States with Republican super-majorities in your state houses, take note. Florida Democrats have come up with a strategy that might not win their party any seats but will help stop the momentum that Republicans enjoy after they rig districts and gain incumbency.
As strategies go, it’s pretty simple: Run somebody.
As the deadline drew near for candidates to pay money and be listed on the ballot this month, several Republican Senate candidates were within an eyelash of taking office unopposed, without a single vote being cast. You could almost hear the champagne bottles popping.
Every one was sitting on a mountain of campaign cash in hopes of scaring off competition. But one by one, in rapid succession, each drew last-minute Democratic opposition, seemingly from out of nowhere.
The rule is, if a candidate has no competition for a seat by the qualifying deadline, he or she can turn over the money they’ve raised to the state party to help candidates with competitors. This year, that would have meant an extra $2 million for the Republican Party of Florida (RPOF) to spend as it sees fit to trample Democrats across the state.
The plan that throws a wrench into all this is the brainchild of incoming Florida Senate Minority President Chris Smith (Ft. Lauderdale). Smith made news recently by challenging Gov. Rick Scott and instituting a panel to examine Florida’s “Stand Your Ground” law after the Trayvon Martin killing. The move shamed the governor into forming his own task force to look into the effects of the statute.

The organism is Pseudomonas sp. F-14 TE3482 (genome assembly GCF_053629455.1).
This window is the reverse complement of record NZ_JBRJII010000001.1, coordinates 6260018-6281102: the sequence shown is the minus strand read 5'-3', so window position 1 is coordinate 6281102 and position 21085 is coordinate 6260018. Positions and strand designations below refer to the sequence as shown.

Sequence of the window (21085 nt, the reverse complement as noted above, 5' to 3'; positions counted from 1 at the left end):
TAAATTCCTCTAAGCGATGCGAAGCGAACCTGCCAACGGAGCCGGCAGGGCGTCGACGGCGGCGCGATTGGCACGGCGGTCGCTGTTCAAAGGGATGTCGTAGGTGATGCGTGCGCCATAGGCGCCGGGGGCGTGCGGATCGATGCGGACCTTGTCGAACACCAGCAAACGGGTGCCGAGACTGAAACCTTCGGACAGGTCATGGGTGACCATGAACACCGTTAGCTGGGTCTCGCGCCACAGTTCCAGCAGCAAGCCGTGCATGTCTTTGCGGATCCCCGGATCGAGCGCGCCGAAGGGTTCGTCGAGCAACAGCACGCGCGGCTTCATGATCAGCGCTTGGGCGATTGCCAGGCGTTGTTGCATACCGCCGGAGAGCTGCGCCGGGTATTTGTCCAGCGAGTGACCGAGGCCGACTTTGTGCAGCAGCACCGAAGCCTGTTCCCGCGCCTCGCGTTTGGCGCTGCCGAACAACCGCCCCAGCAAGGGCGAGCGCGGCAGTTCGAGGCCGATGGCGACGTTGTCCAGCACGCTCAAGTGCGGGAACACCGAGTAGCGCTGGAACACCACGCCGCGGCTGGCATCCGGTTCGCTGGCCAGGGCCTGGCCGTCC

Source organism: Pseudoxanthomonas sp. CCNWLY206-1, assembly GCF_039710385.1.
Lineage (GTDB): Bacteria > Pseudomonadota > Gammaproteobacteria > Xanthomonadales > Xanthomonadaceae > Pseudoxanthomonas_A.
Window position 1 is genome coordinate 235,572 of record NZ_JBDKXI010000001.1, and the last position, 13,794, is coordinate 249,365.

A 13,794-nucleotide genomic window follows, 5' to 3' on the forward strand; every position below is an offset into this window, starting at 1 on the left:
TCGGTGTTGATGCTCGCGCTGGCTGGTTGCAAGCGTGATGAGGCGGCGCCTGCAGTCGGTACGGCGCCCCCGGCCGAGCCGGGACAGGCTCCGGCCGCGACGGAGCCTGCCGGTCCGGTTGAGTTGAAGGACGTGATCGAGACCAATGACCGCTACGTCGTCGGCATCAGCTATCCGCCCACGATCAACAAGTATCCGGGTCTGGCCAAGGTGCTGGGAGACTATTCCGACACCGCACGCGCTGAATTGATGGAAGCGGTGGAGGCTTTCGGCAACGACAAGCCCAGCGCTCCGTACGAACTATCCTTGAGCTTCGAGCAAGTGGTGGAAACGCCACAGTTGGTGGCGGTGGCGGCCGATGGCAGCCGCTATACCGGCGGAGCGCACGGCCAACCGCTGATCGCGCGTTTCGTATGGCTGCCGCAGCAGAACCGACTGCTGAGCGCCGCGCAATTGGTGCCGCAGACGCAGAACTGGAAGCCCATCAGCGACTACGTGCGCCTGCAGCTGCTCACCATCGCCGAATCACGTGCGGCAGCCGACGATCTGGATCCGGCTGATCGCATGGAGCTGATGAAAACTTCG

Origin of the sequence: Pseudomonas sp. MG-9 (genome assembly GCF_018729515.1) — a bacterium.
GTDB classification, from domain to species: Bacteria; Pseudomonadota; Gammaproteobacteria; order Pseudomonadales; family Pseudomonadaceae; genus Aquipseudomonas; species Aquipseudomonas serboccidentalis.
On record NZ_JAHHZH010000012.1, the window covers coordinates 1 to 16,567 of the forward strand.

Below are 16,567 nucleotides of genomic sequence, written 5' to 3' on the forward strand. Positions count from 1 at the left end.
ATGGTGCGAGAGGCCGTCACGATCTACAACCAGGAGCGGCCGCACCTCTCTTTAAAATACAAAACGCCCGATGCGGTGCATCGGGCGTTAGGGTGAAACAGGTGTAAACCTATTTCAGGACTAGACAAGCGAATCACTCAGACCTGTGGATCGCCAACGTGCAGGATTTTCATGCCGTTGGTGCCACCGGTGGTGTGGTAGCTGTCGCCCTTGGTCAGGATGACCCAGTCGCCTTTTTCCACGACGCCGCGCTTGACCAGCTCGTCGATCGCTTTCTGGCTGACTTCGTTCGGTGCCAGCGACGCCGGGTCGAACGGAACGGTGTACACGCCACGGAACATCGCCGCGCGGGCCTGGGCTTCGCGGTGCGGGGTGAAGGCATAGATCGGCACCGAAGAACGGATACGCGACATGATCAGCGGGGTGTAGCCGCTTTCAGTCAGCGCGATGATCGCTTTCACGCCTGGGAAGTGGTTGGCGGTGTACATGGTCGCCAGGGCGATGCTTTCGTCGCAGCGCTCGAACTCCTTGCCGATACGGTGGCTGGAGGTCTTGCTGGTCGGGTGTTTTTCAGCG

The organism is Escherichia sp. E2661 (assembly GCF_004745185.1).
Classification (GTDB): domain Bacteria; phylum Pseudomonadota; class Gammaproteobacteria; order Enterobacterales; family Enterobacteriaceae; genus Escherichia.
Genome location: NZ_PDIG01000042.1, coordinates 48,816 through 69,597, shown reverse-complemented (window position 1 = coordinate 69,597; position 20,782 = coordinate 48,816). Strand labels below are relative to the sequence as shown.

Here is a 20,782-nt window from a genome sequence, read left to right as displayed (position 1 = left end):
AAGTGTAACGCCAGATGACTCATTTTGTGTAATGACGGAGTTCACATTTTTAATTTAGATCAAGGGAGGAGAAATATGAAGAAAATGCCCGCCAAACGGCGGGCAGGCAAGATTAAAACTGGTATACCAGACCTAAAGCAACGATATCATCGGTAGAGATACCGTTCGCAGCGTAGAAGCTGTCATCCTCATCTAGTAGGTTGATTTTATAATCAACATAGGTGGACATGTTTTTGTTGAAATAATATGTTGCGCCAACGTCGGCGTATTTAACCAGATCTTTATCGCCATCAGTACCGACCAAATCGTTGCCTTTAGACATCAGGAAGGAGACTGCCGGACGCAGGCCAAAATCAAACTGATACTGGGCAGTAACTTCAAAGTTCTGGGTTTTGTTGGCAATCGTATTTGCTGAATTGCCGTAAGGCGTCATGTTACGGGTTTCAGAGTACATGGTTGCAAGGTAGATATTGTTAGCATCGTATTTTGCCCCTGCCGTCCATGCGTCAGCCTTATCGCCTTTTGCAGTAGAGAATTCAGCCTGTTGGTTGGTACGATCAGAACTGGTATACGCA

Smith has no illusions of knocking off the well-financed Republicans in solid GOP districts. But by fielding candidates, he was able to tie the financial hands of the GOP…
“We just felt that people should stand for election,” he said. “A lot of Democrats around the state got tired of us not fielding candidates in so many races.”
…Smith noted that in the last reapportionment election year of 2002, there were 13 Republican senators who were elected with no opposition. This year, that number dwindled to six.
Florida Republicans, of course, are crying foul.
Sen. Don Gaetz, R-Niceville, the likely next Senate president, didn’t think much of Smith’s move.
“I’m disappointed that my Democratic friends are so crass as to make this about money, as opposed to choices,” Gaetz said. “I’m sorry the Democrats had a financial motive, a cynical motive, in putting candidates in these races.”
Following Gaetz’s logic, Democrats would have facilitated greater voter choice by staying out of the elections, and ceding the seats to the unopposed Republicans. Democrats also, according to Gaetz, “made it about the money,” unlike the Republicans, who were counting on, um, spending all that money.
We hope that North Carolina, which recently joined Florida in being represented in the state capital by Republicans despite a majority of the electorate registered as Democrats, is watching.